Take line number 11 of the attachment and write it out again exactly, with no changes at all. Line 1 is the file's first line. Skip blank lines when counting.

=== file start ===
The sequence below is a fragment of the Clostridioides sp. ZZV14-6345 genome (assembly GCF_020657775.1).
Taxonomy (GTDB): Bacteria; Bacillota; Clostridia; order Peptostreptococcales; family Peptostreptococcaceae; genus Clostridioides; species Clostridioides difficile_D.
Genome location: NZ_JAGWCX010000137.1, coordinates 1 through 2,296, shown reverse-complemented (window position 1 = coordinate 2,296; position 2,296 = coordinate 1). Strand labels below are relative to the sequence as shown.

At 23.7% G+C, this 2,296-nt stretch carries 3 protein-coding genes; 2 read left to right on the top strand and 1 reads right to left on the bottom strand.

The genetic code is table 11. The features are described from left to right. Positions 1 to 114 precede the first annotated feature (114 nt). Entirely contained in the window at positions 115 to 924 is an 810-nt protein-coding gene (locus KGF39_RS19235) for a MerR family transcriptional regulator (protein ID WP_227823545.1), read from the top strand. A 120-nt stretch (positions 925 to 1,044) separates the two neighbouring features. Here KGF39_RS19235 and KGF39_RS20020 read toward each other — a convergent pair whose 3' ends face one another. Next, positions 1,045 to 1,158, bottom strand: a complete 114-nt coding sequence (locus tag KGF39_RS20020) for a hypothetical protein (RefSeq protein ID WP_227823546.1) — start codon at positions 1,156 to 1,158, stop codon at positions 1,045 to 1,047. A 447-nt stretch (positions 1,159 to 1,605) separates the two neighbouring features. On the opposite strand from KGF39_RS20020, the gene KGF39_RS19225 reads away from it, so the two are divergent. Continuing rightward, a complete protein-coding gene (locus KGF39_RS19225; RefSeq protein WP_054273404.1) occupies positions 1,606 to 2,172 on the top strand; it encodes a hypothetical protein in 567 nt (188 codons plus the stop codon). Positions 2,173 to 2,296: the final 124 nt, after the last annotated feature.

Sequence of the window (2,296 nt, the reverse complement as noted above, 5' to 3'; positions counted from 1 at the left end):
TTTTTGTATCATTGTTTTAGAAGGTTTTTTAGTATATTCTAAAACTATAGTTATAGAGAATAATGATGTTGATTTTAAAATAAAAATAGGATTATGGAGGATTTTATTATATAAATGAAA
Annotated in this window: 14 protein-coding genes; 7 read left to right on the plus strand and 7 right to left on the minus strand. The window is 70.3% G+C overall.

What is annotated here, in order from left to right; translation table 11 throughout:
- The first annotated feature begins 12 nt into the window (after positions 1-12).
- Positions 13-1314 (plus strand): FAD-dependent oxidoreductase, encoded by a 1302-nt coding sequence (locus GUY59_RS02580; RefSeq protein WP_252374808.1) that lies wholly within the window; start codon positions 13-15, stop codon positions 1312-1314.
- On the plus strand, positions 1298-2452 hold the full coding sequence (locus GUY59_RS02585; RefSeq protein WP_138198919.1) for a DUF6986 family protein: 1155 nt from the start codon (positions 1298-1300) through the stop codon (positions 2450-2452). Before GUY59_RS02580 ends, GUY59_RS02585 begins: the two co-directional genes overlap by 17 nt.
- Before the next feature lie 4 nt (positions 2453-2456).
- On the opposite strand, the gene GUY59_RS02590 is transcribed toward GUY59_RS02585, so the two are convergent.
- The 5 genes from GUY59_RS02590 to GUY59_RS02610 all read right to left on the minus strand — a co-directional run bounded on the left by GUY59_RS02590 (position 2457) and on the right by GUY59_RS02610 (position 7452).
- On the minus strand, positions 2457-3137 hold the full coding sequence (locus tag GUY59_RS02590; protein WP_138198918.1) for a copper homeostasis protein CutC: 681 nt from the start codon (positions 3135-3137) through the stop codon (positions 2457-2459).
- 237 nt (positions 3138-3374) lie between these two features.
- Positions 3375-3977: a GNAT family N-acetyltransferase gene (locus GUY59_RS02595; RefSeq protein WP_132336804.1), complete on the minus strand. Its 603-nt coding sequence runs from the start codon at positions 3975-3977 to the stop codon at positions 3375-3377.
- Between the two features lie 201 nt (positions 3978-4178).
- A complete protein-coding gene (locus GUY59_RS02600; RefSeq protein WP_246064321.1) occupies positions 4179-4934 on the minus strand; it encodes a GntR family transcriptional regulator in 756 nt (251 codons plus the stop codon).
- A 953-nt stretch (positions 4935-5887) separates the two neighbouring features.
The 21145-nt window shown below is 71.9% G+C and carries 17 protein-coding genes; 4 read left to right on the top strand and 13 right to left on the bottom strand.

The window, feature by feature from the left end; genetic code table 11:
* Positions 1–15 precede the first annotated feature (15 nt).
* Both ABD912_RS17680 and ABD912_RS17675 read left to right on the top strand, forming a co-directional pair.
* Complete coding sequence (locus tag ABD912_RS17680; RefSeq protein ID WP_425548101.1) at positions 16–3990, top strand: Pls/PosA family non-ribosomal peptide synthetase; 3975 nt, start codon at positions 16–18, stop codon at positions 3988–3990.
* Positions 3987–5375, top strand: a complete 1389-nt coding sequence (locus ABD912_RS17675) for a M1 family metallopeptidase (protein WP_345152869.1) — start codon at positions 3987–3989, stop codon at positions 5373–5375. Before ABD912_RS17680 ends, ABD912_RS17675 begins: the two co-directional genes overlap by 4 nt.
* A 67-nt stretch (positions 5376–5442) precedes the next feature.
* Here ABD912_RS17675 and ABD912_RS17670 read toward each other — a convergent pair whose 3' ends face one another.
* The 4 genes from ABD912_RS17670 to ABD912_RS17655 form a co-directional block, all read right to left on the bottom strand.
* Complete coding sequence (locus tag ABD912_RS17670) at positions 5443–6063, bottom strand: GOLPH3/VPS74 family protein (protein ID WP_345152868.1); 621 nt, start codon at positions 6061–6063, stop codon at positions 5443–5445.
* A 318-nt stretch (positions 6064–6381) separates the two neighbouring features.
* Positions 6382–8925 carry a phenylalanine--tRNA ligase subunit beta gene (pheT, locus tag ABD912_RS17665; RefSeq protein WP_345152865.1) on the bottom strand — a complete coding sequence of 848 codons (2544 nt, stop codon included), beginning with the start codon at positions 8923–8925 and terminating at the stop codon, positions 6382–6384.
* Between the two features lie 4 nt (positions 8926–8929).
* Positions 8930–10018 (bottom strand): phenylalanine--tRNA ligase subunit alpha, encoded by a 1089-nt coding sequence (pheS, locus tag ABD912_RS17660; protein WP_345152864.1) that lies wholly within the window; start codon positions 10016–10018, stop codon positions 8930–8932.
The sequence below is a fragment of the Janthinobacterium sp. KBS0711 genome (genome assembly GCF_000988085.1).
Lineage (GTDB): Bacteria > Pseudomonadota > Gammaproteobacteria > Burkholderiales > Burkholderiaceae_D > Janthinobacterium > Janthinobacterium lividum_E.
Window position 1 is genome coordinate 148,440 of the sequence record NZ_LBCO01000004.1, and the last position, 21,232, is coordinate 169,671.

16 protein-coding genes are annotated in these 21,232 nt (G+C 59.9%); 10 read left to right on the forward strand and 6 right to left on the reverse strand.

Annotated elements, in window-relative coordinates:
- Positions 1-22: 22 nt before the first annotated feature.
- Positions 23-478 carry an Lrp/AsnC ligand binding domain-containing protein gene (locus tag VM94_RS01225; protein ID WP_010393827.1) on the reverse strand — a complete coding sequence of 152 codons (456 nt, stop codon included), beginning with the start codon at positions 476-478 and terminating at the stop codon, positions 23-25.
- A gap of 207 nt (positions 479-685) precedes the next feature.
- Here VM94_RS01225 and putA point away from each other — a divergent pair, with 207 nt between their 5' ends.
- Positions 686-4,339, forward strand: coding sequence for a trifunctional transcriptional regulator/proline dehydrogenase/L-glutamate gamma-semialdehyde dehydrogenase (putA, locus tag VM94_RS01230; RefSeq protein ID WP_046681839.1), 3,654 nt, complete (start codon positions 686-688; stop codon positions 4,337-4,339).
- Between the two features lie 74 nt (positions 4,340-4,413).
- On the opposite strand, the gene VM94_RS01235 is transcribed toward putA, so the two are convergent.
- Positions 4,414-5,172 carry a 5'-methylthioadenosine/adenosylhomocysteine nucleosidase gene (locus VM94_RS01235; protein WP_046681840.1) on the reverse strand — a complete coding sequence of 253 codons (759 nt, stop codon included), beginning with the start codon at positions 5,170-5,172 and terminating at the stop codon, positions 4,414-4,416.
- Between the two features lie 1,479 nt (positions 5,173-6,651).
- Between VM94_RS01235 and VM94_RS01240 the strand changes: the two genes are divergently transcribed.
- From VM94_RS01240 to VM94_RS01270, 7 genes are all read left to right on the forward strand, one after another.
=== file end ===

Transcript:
- Positions 13-1314 (plus strand): FAD-dependent oxidoreductase, encoded by a 1302-nt coding sequence (locus GUY59_RS02580; RefSeq protein WP_252374808.1) that lies wholly within the window; start codon positions 13-15, stop codon positions 1312-1314.